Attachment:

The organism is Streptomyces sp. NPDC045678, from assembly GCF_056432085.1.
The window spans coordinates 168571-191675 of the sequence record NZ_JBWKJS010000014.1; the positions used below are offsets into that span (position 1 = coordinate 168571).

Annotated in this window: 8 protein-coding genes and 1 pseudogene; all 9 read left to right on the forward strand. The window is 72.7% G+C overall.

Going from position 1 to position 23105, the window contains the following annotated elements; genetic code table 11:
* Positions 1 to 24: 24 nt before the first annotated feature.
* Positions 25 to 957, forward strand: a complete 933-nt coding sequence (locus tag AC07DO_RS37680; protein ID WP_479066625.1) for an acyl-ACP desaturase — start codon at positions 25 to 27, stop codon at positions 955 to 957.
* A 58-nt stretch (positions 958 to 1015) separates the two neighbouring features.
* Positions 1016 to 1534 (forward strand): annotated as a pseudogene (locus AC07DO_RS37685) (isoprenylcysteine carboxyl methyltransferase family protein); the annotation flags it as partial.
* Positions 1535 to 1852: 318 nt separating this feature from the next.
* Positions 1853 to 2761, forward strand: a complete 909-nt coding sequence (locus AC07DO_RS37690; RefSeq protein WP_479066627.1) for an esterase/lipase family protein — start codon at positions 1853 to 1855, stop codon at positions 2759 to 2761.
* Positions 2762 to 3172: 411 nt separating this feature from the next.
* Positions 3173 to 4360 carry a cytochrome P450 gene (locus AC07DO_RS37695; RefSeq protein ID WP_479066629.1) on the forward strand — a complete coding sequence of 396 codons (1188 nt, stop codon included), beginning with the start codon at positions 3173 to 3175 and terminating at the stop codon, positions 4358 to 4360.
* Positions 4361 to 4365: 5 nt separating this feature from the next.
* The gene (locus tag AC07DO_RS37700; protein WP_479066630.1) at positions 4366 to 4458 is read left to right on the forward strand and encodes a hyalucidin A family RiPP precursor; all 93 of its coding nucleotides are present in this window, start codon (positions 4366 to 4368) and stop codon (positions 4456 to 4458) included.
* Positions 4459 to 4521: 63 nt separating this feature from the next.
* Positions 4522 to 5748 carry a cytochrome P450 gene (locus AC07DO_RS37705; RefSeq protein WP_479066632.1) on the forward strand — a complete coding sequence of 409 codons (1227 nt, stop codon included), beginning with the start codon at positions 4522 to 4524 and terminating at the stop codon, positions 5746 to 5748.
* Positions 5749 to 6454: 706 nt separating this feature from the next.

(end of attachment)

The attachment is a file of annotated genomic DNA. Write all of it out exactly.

The organism is Streptomyces sp. NPDC045678, from assembly GCF_056432085.1.
The window spans coordinates 168571-191675 of the sequence record NZ_JBWKJS010000014.1; the positions used below are offsets into that span (position 1 = coordinate 168571).

Annotated in this window: 8 protein-coding genes and 1 pseudogene; all 9 read left to right on the forward strand. The window is 72.7% G+C overall.

Going from position 1 to position 23105, the window contains the following annotated elements; genetic code table 11:
* Positions 1 to 24: 24 nt before the first annotated feature.
* Positions 25 to 957, forward strand: a complete 933-nt coding sequence (locus tag AC07DO_RS37680; protein ID WP_479066625.1) for an acyl-ACP desaturase — start codon at positions 25 to 27, stop codon at positions 955 to 957.
* A 58-nt stretch (positions 958 to 1015) separates the two neighbouring features.
* Positions 1016 to 1534 (forward strand): annotated as a pseudogene (locus AC07DO_RS37685) (isoprenylcysteine carboxyl methyltransferase family protein); the annotation flags it as partial.
* Positions 1535 to 1852: 318 nt separating this feature from the next.
* Positions 1853 to 2761, forward strand: a complete 909-nt coding sequence (locus AC07DO_RS37690; RefSeq protein WP_479066627.1) for an esterase/lipase family protein — start codon at positions 1853 to 1855, stop codon at positions 2759 to 2761.
* Positions 2762 to 3172: 411 nt separating this feature from the next.
* Positions 3173 to 4360 carry a cytochrome P450 gene (locus AC07DO_RS37695; RefSeq protein ID WP_479066629.1) on the forward strand — a complete coding sequence of 396 codons (1188 nt, stop codon included), beginning with the start codon at positions 3173 to 3175 and terminating at the stop codon, positions 4358 to 4360.
* Positions 4361 to 4365: 5 nt separating this feature from the next.
* The gene (locus tag AC07DO_RS37700; protein WP_479066630.1) at positions 4366 to 4458 is read left to right on the forward strand and encodes a hyalucidin A family RiPP precursor; all 93 of its coding nucleotides are present in this window, start codon (positions 4366 to 4368) and stop codon (positions 4456 to 4458) included.
* Positions 4459 to 4521: 63 nt separating this feature from the next.
* Positions 4522 to 5748 carry a cytochrome P450 gene (locus AC07DO_RS37705; RefSeq protein WP_479066632.1) on the forward strand — a complete coding sequence of 409 codons (1227 nt, stop codon included), beginning with the start codon at positions 4522 to 4524 and terminating at the stop codon, positions 5746 to 5748.
* Positions 5749 to 6454: 706 nt separating this feature from the next.